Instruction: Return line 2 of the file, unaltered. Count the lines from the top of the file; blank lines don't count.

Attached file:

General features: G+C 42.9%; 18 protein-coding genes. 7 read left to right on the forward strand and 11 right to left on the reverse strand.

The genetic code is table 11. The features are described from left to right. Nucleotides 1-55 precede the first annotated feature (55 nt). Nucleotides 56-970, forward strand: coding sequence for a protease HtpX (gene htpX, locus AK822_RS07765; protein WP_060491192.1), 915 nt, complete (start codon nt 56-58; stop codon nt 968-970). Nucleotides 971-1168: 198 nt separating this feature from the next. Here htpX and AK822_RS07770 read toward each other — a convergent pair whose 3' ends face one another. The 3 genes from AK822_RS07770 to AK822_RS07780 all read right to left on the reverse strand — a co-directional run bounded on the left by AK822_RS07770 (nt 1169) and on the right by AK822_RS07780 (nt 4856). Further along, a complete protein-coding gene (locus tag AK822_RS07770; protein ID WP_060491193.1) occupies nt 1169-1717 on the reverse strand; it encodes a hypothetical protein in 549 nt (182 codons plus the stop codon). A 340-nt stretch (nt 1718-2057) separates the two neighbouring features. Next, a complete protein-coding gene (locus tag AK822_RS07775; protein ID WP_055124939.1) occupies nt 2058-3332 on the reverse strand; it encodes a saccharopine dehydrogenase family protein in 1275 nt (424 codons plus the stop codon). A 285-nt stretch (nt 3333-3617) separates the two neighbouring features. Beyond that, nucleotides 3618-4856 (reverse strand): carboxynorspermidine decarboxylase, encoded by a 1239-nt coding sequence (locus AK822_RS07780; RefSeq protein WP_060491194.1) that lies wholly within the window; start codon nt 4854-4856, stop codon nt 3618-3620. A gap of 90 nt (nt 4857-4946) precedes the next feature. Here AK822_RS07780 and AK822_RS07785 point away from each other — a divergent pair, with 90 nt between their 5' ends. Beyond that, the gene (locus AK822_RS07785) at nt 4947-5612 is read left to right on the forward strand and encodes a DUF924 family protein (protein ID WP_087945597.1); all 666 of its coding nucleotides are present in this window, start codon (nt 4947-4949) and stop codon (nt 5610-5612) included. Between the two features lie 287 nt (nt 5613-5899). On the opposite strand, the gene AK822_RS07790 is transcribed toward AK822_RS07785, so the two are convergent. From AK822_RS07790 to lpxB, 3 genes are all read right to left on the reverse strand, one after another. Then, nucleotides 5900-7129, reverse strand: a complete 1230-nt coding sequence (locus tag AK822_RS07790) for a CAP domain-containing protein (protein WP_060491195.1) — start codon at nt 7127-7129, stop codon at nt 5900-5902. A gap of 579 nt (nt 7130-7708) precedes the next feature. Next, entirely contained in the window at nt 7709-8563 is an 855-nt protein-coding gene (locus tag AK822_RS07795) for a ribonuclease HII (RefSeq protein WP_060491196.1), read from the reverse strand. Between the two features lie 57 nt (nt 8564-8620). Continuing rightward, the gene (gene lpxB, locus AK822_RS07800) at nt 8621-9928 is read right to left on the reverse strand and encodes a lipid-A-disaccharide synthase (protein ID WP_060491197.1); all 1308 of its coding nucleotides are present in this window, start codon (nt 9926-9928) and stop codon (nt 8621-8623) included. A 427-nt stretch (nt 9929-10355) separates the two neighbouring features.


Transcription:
The genetic code is table 11. The features are described from left to right. Nucleotides 1-55 precede the first annotated feature (55 nt). Nucleotides 56-970, forward strand: coding sequence for a protease HtpX (gene htpX, locus AK822_RS07765; protein WP_060491192.1), 915 nt, complete (start codon nt 56-58; stop codon nt 968-970). Nucleotides 971-1168: 198 nt separating this feature from the next. Here htpX and AK822_RS07770 read toward each other — a convergent pair whose 3' ends face one another. The 3 genes from AK822_RS07770 to AK822_RS07780 all read right to left on the reverse strand — a co-directional run bounded on the left by AK822_RS07770 (nt 1169) and on the right by AK822_RS07780 (nt 4856). Further along, a complete protein-coding gene (locus tag AK822_RS07770; protein ID WP_060491193.1) occupies nt 1169-1717 on the reverse strand; it encodes a hypothetical protein in 549 nt (182 codons plus the stop codon). A 340-nt stretch (nt 1718-2057) separates the two neighbouring features. Next, a complete protein-coding gene (locus tag AK822_RS07775; protein ID WP_055124939.1) occupies nt 2058-3332 on the reverse strand; it encodes a saccharopine dehydrogenase family protein in 1275 nt (424 codons plus the stop codon). A 285-nt stretch (nt 3333-3617) separates the two neighbouring features. Beyond that, nucleotides 3618-4856 (reverse strand): carboxynorspermidine decarboxylase, encoded by a 1239-nt coding sequence (locus AK822_RS07780; RefSeq protein WP_060491194.1) that lies wholly within the window; start codon nt 4854-4856, stop codon nt 3618-3620. A gap of 90 nt (nt 4857-4946) precedes the next feature. Here AK822_RS07780 and AK822_RS07785 point away from each other — a divergent pair, with 90 nt between their 5' ends. Beyond that, the gene (locus AK822_RS07785) at nt 4947-5612 is read left to right on the forward strand and encodes a DUF924 family protein (protein ID WP_087945597.1); all 666 of its coding nucleotides are present in this window, start codon (nt 4947-4949) and stop codon (nt 5610-5612) included. Between the two features lie 287 nt (nt 5613-5899). On the opposite strand, the gene AK822_RS07790 is transcribed toward AK822_RS07785, so the two are convergent. From AK822_RS07790 to lpxB, 3 genes are all read right to left on the reverse strand, one after another. Then, nucleotides 5900-7129, reverse strand: a complete 1230-nt coding sequence (locus tag AK822_RS07790) for a CAP domain-containing protein (protein WP_060491195.1) — start codon at nt 7127-7129, stop codon at nt 5900-5902. A gap of 579 nt (nt 7130-7708) precedes the next feature. Next, entirely contained in the window at nt 7709-8563 is an 855-nt protein-coding gene (locus tag AK822_RS07795) for a ribonuclease HII (RefSeq protein WP_060491196.1), read from the reverse strand. Between the two features lie 57 nt (nt 8564-8620). Continuing rightward, the gene (gene lpxB, locus AK822_RS07800) at nt 8621-9928 is read right to left on the reverse strand and encodes a lipid-A-disaccharide synthase (protein ID WP_060491197.1); all 1308 of its coding nucleotides are present in this window, start codon (nt 9926-9928) and stop codon (nt 8621-8623) included. A 427-nt stretch (nt 9929-10355) separates the two neighbouring features.